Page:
While so much about the novel coronavirus remains unknown still, a question pertaining to gender-based fatality of the infection has crossed the minds of many: does COVID-19 affect men and women differently? And does gender have any role to play in how the body reacts to the virus?
Dr Rahul Pandit, Director-Critical Care, Fortis Hospital, Mulund says that since the beginning of pandemic, it has been noted that men tend to be more susceptible to infection, and the severity of their disease is much more. Though many recent studies have shown that women are infected as frequently as men, it is the severity of disease in men which is perplexing.
“It is commonly known that men have a higher incidence of co-morbidities like hypertension, diabetes and heart disease. Also, there is an increased trend towards smoking; also, possibly, men seek medical attention much later as compared to women. While these common observations do help in understanding the incidence of infection, it does not explain the severity. The data from India also shows that there is almost 65:35 per cent (male: female) death rate disparity ratio due to COVID-19,” he says.
Dr Pandit explains that medically there are various theories which have been discussed — the three top theories being ‘Angiotensin Converting Enzyme-2’ (ACE-2) receptor, oestrogen or testosterone which affects the immune system, and genetic predisposition.
* ACE-2 receptors: It is now clearly understood that the ‘spike protein’ on the coronaviruses like COVID, SARS (Severe Acute Respiratory Syndrome), MERS (Middle East Respiratory Syndrome) have an affinity for the ACE-2 receptors; it is almost like the ACE-2 receptor is the gateway for these viruses. The concentration of ACE-2 receptors is present in abundance in males as compared to females. They are found in high concentration in the lungs, heart, intestine and gonads.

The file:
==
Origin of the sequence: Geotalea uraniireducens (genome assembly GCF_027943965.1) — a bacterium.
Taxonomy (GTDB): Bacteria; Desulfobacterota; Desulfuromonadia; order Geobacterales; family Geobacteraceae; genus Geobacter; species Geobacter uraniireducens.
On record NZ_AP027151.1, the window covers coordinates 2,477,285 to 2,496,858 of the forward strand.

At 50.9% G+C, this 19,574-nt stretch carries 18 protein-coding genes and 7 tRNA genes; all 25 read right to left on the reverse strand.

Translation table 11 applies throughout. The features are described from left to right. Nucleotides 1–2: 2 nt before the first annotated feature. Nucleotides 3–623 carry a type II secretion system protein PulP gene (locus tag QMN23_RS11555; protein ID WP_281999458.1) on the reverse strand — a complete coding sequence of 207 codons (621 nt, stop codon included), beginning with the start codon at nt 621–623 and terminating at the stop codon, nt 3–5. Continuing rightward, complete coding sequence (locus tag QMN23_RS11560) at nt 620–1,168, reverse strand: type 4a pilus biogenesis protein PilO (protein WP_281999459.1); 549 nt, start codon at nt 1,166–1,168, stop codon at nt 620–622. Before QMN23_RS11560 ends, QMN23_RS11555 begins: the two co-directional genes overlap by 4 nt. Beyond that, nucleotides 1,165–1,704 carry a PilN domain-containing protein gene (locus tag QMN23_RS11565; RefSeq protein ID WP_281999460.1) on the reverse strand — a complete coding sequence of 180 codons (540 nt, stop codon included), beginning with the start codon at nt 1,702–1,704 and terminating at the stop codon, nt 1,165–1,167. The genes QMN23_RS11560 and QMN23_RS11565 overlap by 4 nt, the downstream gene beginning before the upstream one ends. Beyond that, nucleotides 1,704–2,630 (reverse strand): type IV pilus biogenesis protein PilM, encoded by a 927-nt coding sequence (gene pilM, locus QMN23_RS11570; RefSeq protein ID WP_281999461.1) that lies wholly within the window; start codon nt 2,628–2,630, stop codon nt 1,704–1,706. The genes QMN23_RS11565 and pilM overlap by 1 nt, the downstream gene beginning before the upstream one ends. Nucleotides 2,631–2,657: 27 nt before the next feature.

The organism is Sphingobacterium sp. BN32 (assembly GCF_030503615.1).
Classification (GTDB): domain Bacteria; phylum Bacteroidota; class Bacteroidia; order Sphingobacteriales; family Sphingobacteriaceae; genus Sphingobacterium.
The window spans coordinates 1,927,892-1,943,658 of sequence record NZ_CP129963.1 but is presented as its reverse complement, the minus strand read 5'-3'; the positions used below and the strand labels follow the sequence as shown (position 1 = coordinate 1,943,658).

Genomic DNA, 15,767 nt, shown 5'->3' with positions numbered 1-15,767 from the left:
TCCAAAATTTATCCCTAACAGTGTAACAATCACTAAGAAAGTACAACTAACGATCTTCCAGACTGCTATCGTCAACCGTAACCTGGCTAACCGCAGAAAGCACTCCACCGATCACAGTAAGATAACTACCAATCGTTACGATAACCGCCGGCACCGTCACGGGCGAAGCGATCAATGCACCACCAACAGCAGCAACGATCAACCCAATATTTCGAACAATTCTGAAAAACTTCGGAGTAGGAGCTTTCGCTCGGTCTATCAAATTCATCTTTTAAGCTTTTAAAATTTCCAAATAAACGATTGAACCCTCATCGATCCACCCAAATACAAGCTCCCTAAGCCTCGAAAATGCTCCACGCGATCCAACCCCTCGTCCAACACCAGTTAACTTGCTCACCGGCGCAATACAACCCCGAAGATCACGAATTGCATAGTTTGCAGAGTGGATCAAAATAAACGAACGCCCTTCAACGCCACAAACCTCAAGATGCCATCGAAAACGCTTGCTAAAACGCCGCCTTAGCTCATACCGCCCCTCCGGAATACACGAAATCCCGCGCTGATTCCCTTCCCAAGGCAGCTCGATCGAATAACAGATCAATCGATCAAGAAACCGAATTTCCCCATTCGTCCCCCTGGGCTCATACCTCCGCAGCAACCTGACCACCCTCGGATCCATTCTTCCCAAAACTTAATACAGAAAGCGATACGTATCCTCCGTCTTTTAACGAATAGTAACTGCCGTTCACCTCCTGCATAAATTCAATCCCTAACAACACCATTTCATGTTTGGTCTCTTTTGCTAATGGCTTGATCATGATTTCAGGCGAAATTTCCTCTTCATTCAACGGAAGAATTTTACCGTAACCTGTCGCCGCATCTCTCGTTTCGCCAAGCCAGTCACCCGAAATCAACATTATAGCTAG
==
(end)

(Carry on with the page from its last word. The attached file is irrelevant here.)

* Oestrogen and testosterone connection: The female is stronger with respect to immune response and resilience. The hormone oestrogen stimulates the immune response rapidly and also suppresses COVID-19 virus replication. Whereas the male hormone testosterone inhibits the body’s own immune response, hence making males more prone to severe infection. This quality of oestrogen is not only seen in COVID-19 cases, but also in other viral illnesses like influenza.
* Genetic predisposition: The possible third reason for this phenomenon is that the genes which are responsible for identifying a pathogen in the body and mount a response to them, are present on the X chromosome. Since females have 2 X chromosomes, they are more likely to have a rapid immune response to a pathogen and offer better protection. On the other hand, because of oestrogen and rapid response to the immune system, women tend to have more autoimmune problems as compared to men, the doctor explains.
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